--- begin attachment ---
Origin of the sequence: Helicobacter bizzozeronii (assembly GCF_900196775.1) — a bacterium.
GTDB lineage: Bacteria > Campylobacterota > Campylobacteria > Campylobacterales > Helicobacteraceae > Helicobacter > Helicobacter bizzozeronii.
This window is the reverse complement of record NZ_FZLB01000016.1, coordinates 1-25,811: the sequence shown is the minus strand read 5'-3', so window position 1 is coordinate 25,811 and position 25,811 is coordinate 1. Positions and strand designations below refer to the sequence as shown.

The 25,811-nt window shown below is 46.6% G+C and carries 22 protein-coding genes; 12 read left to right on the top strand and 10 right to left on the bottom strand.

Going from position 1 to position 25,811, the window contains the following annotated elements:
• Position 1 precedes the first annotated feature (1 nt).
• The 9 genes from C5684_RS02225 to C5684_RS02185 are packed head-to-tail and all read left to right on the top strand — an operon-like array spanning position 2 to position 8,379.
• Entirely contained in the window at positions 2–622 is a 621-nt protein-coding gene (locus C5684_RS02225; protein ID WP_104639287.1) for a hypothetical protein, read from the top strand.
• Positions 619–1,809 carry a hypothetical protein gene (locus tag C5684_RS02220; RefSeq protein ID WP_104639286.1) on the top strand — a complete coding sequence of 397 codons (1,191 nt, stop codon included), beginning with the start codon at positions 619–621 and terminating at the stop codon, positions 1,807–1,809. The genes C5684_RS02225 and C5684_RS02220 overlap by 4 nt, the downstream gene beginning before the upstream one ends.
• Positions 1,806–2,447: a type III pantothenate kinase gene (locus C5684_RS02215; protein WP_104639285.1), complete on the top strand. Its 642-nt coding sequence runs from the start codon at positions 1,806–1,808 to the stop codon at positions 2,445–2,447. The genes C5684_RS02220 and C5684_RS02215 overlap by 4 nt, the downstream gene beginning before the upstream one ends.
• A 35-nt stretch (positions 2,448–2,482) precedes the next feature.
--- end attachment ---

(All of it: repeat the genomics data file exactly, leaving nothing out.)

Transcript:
Origin of the sequence: Helicobacter bizzozeronii (assembly GCF_900196775.1) — a bacterium.
GTDB lineage: Bacteria > Campylobacterota > Campylobacteria > Campylobacterales > Helicobacteraceae > Helicobacter > Helicobacter bizzozeronii.
This window is the reverse complement of record NZ_FZLB01000016.1, coordinates 1-25,811: the sequence shown is the minus strand read 5'-3', so window position 1 is coordinate 25,811 and position 25,811 is coordinate 1. Positions and strand designations below refer to the sequence as shown.

The 25,811-nt window shown below is 46.6% G+C and carries 22 protein-coding genes; 12 read left to right on the top strand and 10 right to left on the bottom strand.

Going from position 1 to position 25,811, the window contains the following annotated elements:
• Position 1 precedes the first annotated feature (1 nt).
• The 9 genes from C5684_RS02225 to C5684_RS02185 are packed head-to-tail and all read left to right on the top strand — an operon-like array spanning position 2 to position 8,379.
• Entirely contained in the window at positions 2–622 is a 621-nt protein-coding gene (locus C5684_RS02225; protein ID WP_104639287.1) for a hypothetical protein, read from the top strand.
• Positions 619–1,809 carry a hypothetical protein gene (locus tag C5684_RS02220; RefSeq protein ID WP_104639286.1) on the top strand — a complete coding sequence of 397 codons (1,191 nt, stop codon included), beginning with the start codon at positions 619–621 and terminating at the stop codon, positions 1,807–1,809. The genes C5684_RS02225 and C5684_RS02220 overlap by 4 nt, the downstream gene beginning before the upstream one ends.
• Positions 1,806–2,447: a type III pantothenate kinase gene (locus C5684_RS02215; protein WP_104639285.1), complete on the top strand. Its 642-nt coding sequence runs from the start codon at positions 1,806–1,808 to the stop codon at positions 2,445–2,447. The genes C5684_RS02220 and C5684_RS02215 overlap by 4 nt, the downstream gene beginning before the upstream one ends.
• A 35-nt stretch (positions 2,448–2,482) precedes the next feature.